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Domains vs. Subdomains

Last Updated: Nov 03, 2018 04:59PM CDT

To learn more about domain names, visit: Moz.com/learn/seo/domain.

On that page, Moz defines "subdomains" as follows:

Subdomains are the third level of a domain's hierarchy and are parts of a larger top-level domain. They are added in front of the root domain and separated from the domain name with a period.

For example, "blog.example.com" and "english.example.com" are both subdomains of the "example.com" root domain. Subdomains are free to create under any root domain that a webmaster controls.


Many multi-campus churches prefer to have their campus websites on subdomains like "city.church.com" to maintain the branding of the church network along with the location. While this does provide a visual connection to the church branding, it may not be helpful for ranking on Google.

For years Google has maintained that it ranks domains and subdomains the same. However, many SEO leaders have found that when you move a subdomain from "city.church.com" to an internal page like "church.com/city"—it almost always increases search engine traffic. Some people even found that their traffic doubled overnight. And the opposite is also true. When you move an internal page like "church.com/city" out to a subdomain like "city.church.com"—it almost always decreases search engine traffic. With some people finding that after their traffic declined, it did not recover even after 6 months.

Something else to take note of, although Google (the company) often uses subdomains for many of their website services (like "analytics.google.com" and "mail.google.com"). The Google Maps website which used to be at "maps.google.com" is now at "google.com/maps" (a significant change, given how Google ranks Google Maps in its search results).

With that said, there are many factors which may be involved in these verifiable increases and decreases in traffic. And one of the biggest key reasons may have nothing to do with the "domain vs. subdomain" debate. Since Google maintains that it ranks domains and subdomains the same, it may be a content issue and not a domain issue which leads to an increase or decrease in traffic to the website.

Google LOVES content that matches the intent of the search. When content more closely matches the search query, the better that content will do on Google. And within the context of a multi-campus ministry, if Google finds multiple pages about different campus locations all on the same website, that single site will have more authority and rank higher. However, if you split up that same content up across multiple campus websites, the individual "child" websites will not be as authoritative as the "parent" website if all the content is combined.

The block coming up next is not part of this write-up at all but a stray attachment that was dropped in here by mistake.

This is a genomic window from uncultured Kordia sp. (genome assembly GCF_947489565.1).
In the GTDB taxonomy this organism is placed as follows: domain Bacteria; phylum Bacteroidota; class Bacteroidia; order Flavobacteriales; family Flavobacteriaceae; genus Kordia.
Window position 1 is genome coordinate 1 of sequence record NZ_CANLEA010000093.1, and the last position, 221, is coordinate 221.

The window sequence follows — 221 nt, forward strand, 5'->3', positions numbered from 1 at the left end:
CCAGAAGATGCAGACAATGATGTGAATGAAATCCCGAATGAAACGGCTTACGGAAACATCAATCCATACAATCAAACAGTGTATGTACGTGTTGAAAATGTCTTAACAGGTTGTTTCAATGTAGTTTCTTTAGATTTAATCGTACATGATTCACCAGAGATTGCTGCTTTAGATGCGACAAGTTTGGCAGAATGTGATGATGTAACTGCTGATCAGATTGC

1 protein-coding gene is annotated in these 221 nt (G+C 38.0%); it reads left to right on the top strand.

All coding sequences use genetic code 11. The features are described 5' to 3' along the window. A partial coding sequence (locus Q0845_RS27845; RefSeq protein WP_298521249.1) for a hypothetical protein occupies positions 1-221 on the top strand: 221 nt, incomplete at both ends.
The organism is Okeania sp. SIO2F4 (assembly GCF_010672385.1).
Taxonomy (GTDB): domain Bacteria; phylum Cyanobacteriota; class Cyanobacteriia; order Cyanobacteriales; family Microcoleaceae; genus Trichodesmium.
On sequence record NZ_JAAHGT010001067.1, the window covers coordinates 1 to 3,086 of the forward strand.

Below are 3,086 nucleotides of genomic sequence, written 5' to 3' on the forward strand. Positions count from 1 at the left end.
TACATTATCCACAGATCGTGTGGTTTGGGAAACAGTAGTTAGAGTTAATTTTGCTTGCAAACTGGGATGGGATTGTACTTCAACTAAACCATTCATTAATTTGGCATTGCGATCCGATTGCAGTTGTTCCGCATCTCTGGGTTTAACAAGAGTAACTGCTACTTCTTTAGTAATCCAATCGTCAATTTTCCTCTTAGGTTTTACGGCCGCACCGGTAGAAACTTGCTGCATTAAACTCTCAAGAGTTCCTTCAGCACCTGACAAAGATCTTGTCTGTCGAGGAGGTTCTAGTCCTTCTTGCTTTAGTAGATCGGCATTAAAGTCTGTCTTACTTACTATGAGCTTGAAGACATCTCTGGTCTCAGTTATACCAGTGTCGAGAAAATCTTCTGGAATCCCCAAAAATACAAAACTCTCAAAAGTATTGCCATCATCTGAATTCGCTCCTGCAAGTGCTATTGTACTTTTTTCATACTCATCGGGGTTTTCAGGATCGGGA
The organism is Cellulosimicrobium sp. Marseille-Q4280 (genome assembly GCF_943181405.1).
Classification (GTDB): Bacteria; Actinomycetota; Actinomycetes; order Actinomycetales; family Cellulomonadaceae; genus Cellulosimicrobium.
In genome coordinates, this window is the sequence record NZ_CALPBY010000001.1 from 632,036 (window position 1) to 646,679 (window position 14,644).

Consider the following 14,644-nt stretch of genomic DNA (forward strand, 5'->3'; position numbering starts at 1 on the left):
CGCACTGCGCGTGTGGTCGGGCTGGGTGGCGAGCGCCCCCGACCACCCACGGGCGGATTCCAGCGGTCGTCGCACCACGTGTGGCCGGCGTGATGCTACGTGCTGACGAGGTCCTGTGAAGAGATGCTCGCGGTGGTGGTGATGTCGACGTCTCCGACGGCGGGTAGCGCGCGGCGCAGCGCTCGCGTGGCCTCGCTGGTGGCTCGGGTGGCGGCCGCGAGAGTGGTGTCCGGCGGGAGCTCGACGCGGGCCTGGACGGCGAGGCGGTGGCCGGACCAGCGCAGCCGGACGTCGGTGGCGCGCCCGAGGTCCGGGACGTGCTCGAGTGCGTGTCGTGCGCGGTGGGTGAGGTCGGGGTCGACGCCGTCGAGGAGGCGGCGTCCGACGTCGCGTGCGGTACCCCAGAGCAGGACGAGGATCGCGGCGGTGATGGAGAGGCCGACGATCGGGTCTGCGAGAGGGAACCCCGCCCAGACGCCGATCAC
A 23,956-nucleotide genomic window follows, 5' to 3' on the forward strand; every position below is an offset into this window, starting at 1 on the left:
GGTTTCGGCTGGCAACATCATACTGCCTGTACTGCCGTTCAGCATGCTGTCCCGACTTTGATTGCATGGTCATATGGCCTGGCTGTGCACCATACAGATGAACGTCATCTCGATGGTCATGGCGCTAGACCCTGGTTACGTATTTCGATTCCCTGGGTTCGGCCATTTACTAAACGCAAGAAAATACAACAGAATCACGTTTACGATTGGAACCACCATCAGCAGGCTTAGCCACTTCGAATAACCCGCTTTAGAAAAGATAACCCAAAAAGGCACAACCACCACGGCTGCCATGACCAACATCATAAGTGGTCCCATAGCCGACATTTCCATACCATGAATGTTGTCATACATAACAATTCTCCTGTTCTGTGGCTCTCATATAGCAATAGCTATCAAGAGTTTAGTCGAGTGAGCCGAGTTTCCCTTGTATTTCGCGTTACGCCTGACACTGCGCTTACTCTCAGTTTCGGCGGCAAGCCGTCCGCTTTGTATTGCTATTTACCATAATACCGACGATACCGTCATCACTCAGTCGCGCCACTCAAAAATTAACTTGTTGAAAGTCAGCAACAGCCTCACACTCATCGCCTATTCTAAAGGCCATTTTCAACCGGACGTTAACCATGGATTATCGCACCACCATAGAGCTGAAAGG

A few years ago, Rand Fishkin, Founder and former Wizard of Moz, said the following:

I would still strongly urge folks to keep all content on a single subdomain. We recently were able to test this using a subdomain on Moz itself (when moving our beginner's guide to SEO from guides.moz.com to the current URL moz.com/beginners-guide-to-seo). The results were astounding—rankings rose dramatically across the board for every keyword we tracked to the pages. I've had the opportunity to see many dozens of other sites do the same, almost always with similarly positive results...

We still... have overwhelming evidence that Google doesn't consistently treat all pages on multiple subdomains the same way they do URLs on the same subdomain. They've said for years that it doesn't matter, but the evidence and data are clear. Putting content on multiple subdomains will almost certainly cause it to perform worse in Google than keeping it all on the same subdomain.


And more recently he shared the following via Twitter:

  • Moving subdomain → subfolder (almost always) increases search traffic
  • Moving subfolder → subdomain (almost always) decreases search traffic

As mentioned above, the subdomain is what comes before your domain (city.church.com), and subfolders are the pages that come after your domain (church.com/city). Considering that the statements above are backed up by years of proven research and case studies across multiple websites in the USA and the UK, churches should take note.

With that said, if a subdomain is mission-critical for your multi-campus ministry, no worries. As long as you can build enough unique content on each subdomain site that matches what people are searching for on Google, then please do what will serve your mission to reach people for Jesus. Just be aware that you will need to invest a considerable amount of effort into building different pages, sermon transcripts, event content, and blog posts with as much helpful content as possible in each campus website.


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